By Genevra Pittman
NEW YORK (Reuters Health) - A study of more than 8,000 Americans with fibromyalgia suggests that they are not at an overall increased risk of dying over a given time compared to people without the chronic pain condition.
Rates of suicide and accidental deaths, however, were higher than average among people with fibromyalgia in the study. Still, the overall risk of suicide was still low and the findings don't prove that fibromyalgia symptoms cause suicide, the authors emphasize.
The results, published in the journal Arthritis Care & Research, come one month after a study of Danish patients with fibromyalgia also found an increased risk of suicide in these patients compared to the general public, but no increased risk of death overall. (See Reuters Health story of July 16, 2010: Fibromyalgia comes with suicide risk: study)
"This is an illness which seems to have major suffering associated with it, but isn't associated with physical changes that lead to increased risk of death," Dr. Frederick Wolfe, the study's lead author from the National Data Bank for Rheumatic Diseases in Wichita, Kansas, told Reuters Health.
Fibromyalgia affects about 2 percent of the U.S. population and is much more common in women than men. People with fibromyalgia suffer from all-over pain and many feel tired all the time. They also have higher-than-average rates of psychiatric illness such as depression or anxiety.
But there has not been definitive data on whether those with the condition have higher rates of death than the general population.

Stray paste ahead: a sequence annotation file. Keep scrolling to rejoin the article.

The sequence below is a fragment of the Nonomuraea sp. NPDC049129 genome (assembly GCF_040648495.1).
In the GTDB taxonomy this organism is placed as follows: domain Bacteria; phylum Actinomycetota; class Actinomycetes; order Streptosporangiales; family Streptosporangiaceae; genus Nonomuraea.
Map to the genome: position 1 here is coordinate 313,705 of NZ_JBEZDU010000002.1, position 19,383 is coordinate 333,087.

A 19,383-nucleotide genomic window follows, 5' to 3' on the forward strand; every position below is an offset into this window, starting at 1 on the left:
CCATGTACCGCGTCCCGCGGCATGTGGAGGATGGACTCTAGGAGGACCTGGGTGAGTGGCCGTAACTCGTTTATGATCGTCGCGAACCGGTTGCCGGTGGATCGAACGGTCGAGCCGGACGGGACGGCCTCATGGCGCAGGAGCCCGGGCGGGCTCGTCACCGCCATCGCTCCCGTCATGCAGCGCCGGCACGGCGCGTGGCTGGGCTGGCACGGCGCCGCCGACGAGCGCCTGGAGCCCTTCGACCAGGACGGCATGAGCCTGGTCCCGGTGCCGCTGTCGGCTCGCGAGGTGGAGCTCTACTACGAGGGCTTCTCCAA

To get at that question, Wolfe and his colleagues tracked patients who had been diagnosed with fibromyalgia between 1974 and 2009. Some of those patients were seen in a local clinic, while others had been referred to the National Data Bank.
The authors collected information on patients' symptoms, including survey responses about their physical and mental health, and kept track of how many patients died from what causes over the course of the study. They were able to follow each patient for an average of 7 years.
Over the course of the study, 539 of the approximately 8,000 fibromyalgia patients died. This is about what would be expected in a similar group of people in the United States without fibromyalgia over a 7-year period.
Accidental deaths were responsible for 7.1 percent of deaths in people with fibromyalgia and 4.4 percent of deaths in these patients were from suicide. In a group of similar age and gender distribution but without fibromyalgia, 5 percent would be expected to die from accidents and 1.4 percent from suicide.
Dr. David Marks, a psychiatrist at Duke University's Durham Regional Hospital in North Carolina who treats patients with fibromyalgia, said he was not surprised by the increased rate of suicide. Like the authors, though, he warned that the overall risk of suicide was still small.
"Unfortunately, (fibromyalgia) is not taken very seriously in the medical community and the community at large," he told Reuters Health. "Sometimes patients don't get a lot of support."
"These patients are very demoralized, they feel very isolated and alone," added Marks, who was not involved with the current research.
Marks speculated that the increased rate in accidental deaths could be due to what's known as "fibro fog," when some people with fibromyalgia "kind of space out," he said.
Marks hopes that the lack of a significant link between fibromyalgia and overall death rates in this study doesn't mean doctors will see the condition as less legitimate. Even if these patients aren't dying any faster than people without fibromyalgia, he said, they're still suffering. And doctors could do more to prevent and ease that suffering.
"I think that overall we could probably do a better job meeting the psychiatric needs of fibromyalgia patients," Marks said. "Fibromyalgia in itself is not just a mood disorder or an anxiety disorder. It is a real phenomenon that needs to be taken more seriously."
SOURCE: link.reuters.com/myr34n Arthritis Care & Research, online July 26.